• Fees paid to an attendant to care for a disabled person.
  • Fees paid to a group home for the care of a disabled person.
  • Fees paid for an ambulance to or from a hospital.
  • The cost of certain tangible items such as an artificial limb, iron lung, wheelchair, crutches, spinal brace, a brace for a limb, an ileostomy or colostomy pad, truss for hernia, artificial eye and laryngeal speaking
  • The cost of prescription eyeglasses and contact lenses.
  • For an individual who is blind, deaf, or has other specified medical conditions, fees paid for a service animal.
  • For an individual who has a speech or hearing impairment, fees paid for sign language interpretation services.
  • Amounts paid for most prescription drugs. (Over-the-counter drugs do not qualify.)
  • Premiums paid for a private medical health plan.
  • If you have celiac disease, the additional cost of buying gluten-free food (compared to food with gluten).

There are two components to the medical expense credit.

The first one covers qualifying medical expenses paid for you, your spouse or common-law partner, and your children who are under 18 in the year. For 2021, the federal credit equals:

15% x the qualifying medical expenses in excess of the lesser of:

  • 3% of your income for the year (income means “net income” as shown on your tax return, which is after most deductions are claimed), and
  • $2,421 (this amount is indexed each year for inflation)

(There is a parallel provincial credit against provincial tax as well; the value and dollar thresholds depend on the province.)

Although the rule technically applies to the individual who pays the expenses, in the case of couples, the Canada Revenue Agency allows either spouse or partner to claim the credit. It normally makes sense for the lower income spouse or partner to claim the credit because of the 3% income limitation (unless the lower income person has little or no tax and therefore cannot benefit from the credit).

The second component covers the qualifying medical expenses that you pay for adult dependants, such as your children aged 18 or over who are dependent upon you for support (in certain cases, it can cover medical expenses for other relatives dependent upon you for support − for example if your 18-year sibling is living with you and is dependent upon you for support). The federal credit here is similar to the first one above but with one major difference. The federal credit for 2021 is:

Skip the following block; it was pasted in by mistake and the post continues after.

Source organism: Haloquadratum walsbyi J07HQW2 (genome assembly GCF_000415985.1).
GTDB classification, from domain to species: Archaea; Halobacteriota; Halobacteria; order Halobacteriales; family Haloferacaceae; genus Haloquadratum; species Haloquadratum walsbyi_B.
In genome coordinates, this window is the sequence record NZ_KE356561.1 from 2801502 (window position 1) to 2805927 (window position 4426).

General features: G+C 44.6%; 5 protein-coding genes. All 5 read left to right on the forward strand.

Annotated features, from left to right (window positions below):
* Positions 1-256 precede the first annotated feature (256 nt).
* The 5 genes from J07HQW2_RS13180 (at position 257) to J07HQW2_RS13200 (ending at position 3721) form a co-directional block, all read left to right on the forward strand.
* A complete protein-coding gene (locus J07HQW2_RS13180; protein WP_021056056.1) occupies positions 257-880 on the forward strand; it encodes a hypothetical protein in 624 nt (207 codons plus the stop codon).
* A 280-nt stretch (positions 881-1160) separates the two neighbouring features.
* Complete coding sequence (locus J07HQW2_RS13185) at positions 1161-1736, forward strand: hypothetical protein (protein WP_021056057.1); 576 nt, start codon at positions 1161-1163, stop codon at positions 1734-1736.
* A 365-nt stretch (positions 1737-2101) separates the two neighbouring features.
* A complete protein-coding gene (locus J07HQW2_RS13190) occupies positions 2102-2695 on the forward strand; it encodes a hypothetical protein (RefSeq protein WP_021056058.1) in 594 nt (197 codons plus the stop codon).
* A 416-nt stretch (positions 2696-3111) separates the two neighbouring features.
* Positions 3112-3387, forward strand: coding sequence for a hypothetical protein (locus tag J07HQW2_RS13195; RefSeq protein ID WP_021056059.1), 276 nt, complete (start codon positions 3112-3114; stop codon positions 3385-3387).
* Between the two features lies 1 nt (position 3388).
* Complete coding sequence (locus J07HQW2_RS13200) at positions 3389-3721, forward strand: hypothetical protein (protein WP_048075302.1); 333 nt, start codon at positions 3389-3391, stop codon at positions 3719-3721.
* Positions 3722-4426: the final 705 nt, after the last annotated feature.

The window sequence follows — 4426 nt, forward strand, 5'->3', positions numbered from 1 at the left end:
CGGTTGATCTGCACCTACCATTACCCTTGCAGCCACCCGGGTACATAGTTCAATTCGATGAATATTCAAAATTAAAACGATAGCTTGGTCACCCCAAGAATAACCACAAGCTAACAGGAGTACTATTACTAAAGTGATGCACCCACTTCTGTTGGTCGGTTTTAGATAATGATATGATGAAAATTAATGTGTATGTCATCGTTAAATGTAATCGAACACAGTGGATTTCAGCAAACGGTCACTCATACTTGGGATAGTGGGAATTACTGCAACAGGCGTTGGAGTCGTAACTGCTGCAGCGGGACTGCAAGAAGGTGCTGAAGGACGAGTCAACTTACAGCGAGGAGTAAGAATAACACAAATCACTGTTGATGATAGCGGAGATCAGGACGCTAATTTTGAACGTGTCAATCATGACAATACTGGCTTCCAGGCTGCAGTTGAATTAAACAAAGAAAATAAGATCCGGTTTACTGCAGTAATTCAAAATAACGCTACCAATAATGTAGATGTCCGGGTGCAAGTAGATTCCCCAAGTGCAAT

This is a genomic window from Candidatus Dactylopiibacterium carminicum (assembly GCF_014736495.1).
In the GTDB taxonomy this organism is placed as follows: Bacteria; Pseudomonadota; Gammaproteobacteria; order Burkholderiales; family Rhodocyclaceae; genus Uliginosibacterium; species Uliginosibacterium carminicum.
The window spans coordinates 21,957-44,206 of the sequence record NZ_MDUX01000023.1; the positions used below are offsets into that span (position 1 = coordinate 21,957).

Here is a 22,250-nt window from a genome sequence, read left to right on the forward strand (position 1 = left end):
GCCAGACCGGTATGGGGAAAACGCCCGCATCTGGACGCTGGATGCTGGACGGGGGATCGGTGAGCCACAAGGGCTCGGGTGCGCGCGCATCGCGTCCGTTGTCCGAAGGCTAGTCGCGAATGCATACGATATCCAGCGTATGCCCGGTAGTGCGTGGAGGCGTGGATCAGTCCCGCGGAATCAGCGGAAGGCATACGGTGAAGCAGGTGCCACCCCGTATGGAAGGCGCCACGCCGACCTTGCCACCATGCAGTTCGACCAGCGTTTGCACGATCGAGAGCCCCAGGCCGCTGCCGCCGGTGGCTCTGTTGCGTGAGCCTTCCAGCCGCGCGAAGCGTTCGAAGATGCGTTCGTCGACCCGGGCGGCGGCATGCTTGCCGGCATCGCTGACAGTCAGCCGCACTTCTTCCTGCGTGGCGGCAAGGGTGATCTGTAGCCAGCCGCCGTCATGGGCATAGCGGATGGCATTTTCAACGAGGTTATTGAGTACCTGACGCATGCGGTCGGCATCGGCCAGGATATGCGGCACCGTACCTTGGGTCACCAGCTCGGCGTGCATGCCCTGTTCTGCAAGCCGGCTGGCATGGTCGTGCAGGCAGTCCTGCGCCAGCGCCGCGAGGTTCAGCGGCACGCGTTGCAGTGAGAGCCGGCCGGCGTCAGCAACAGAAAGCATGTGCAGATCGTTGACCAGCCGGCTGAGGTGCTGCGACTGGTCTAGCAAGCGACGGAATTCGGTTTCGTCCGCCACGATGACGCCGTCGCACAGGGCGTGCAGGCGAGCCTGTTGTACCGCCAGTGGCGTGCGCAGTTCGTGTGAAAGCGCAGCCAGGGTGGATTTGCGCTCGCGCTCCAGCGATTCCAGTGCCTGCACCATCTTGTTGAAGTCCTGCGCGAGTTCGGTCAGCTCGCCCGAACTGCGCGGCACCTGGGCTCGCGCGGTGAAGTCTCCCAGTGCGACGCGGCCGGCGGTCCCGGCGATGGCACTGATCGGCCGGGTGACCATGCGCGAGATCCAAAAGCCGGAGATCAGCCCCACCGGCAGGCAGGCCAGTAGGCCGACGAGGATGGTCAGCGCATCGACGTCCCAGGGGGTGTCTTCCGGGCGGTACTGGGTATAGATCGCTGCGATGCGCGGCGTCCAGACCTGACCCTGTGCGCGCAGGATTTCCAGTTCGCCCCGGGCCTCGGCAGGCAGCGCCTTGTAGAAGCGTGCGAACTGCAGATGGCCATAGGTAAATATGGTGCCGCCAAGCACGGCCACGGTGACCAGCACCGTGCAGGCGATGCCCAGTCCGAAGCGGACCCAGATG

15% x the qualifying medical expenses in excess of the lesser of:

  • 3% of the dependent’s income for the year, and
  • $2,421

Since your dependent’s income will be typically less than your income (since they are dependent upon you for support), the second component can potentially lead to a larger credit than the first component.

On a final note, the credit can be claimed for qualifying medical expenses paid in any 12-month period ending in the year. Normally, most people just claim the credit for expenses paid in the calendar year. But in some cases it makes sense to use the 12-month rule to claim the credit in one year for expenses paid in two different calendar years. The following example illustrates why this might be the case.

Example

Bill is single. In the last six months of 2020, Bill paid $2,500 of medical expenses. In the first six months of 2021, he also paid $2,500 of medical expenses. He had no other medical expenses in those years. His net income for each year was $50,000.

Because of the 3% limitation described above, he can only claim the credit with respect to the medical expenses in excess of $1,500 in either year (that is, 3% of his income of $50,000).

If he claims the credit in both 2020 and 2021, he can claim the credit for only $1,000 of expenses each year (since he paid $2,500 in each year).

However, if he uses the 12-month rule, he can claim the credit for $3,500 of expenses in his 2021 tax return – the $5,000 he paid during the last six months of 2020 and first six months of 2021, minus the $1,500 limitation. So he will be much better off pooling his medical expenses under the 12-month rule and claiming the larger credit in 2021.

***

This letter summarizes recent tax developments and tax planning opportunities; however, we recommend that you consult with an expert before embarking on any of the suggestions contained in this letter, which are appropriate to your own specific requirements. For tax assistance, contact a member of the KRP team.

KRP

enquiries@krp.ca